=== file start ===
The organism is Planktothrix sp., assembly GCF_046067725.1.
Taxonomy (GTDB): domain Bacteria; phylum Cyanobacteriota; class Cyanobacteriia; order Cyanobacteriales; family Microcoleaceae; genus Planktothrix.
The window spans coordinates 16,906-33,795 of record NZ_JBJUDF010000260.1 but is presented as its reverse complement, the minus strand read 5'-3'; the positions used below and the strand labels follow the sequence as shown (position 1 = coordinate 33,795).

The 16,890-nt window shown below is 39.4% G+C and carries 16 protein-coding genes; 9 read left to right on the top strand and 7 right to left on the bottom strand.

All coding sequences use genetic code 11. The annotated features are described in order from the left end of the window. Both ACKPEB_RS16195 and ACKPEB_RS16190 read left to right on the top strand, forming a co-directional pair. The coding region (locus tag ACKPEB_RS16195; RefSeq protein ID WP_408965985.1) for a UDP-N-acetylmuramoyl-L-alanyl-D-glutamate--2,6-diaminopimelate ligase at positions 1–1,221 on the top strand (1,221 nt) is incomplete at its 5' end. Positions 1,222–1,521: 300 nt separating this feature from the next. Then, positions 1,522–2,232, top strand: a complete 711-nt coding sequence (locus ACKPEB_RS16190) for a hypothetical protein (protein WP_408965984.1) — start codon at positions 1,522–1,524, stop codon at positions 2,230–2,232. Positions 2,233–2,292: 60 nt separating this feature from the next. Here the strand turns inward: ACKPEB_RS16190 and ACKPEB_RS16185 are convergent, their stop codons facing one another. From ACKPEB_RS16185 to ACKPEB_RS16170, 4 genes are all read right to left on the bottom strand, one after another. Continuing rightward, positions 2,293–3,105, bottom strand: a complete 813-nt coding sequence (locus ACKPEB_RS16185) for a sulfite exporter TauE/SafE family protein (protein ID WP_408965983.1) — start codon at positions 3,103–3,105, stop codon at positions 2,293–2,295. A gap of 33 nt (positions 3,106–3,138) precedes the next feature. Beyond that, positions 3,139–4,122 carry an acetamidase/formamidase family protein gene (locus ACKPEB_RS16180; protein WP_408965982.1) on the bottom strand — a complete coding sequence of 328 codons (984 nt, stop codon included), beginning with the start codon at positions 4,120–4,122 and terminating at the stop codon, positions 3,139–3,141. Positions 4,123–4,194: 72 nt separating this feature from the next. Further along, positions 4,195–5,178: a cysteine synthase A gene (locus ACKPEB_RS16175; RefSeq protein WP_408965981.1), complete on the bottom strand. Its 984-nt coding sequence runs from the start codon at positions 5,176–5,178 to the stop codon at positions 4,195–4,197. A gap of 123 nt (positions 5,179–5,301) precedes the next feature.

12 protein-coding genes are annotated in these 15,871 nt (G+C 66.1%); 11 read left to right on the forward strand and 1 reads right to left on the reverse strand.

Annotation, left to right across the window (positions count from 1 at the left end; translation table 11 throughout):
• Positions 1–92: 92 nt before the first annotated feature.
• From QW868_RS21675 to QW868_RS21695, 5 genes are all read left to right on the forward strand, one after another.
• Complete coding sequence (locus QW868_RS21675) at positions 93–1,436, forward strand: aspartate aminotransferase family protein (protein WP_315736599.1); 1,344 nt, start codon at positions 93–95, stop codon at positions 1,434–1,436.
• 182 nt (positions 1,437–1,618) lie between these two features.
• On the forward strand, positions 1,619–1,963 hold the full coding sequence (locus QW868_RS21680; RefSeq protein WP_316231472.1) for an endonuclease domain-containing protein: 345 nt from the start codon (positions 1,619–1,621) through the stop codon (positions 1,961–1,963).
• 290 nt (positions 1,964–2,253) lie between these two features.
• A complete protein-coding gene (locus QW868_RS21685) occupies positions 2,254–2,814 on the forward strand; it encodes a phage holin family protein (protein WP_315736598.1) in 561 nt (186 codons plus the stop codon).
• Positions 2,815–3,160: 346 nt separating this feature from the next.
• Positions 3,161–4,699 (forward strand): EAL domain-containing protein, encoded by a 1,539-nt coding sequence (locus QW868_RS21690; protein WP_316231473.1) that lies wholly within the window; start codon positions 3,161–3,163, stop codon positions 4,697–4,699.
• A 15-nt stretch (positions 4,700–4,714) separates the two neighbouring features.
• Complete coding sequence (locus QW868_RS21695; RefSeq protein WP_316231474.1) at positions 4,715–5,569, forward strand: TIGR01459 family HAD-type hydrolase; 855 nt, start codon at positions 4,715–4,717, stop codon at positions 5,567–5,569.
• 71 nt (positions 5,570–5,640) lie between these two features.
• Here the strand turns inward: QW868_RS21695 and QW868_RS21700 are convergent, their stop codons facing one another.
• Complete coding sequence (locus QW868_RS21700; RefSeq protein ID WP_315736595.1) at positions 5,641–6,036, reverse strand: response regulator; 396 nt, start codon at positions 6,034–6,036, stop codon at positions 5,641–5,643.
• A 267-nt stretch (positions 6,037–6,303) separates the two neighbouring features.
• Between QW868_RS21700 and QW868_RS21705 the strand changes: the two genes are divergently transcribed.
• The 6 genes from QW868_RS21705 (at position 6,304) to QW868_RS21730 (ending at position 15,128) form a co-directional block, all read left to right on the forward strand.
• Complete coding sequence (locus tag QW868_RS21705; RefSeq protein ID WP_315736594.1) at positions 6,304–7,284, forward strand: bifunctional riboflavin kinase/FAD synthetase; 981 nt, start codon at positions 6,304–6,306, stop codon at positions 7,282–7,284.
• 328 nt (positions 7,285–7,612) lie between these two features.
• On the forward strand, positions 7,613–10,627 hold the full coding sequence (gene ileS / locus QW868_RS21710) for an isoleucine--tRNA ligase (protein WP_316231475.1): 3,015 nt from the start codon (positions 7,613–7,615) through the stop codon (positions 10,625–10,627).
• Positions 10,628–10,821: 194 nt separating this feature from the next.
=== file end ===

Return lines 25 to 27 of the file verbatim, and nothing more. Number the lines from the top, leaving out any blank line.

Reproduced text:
• Complete coding sequence (locus tag QW868_RS21705; RefSeq protein ID WP_315736594.1) at positions 6,304–7,284, forward strand: bifunctional riboflavin kinase/FAD synthetase; 981 nt, start codon at positions 6,304–6,306, stop codon at positions 7,282–7,284.
• 328 nt (positions 7,285–7,612) lie between these two features.
• On the forward strand, positions 7,613–10,627 hold the full coding sequence (gene ileS / locus QW868_RS21710) for an isoleucine--tRNA ligase (protein WP_316231475.1): 3,015 nt from the start codon (positions 7,613–7,615) through the stop codon (positions 10,625–10,627).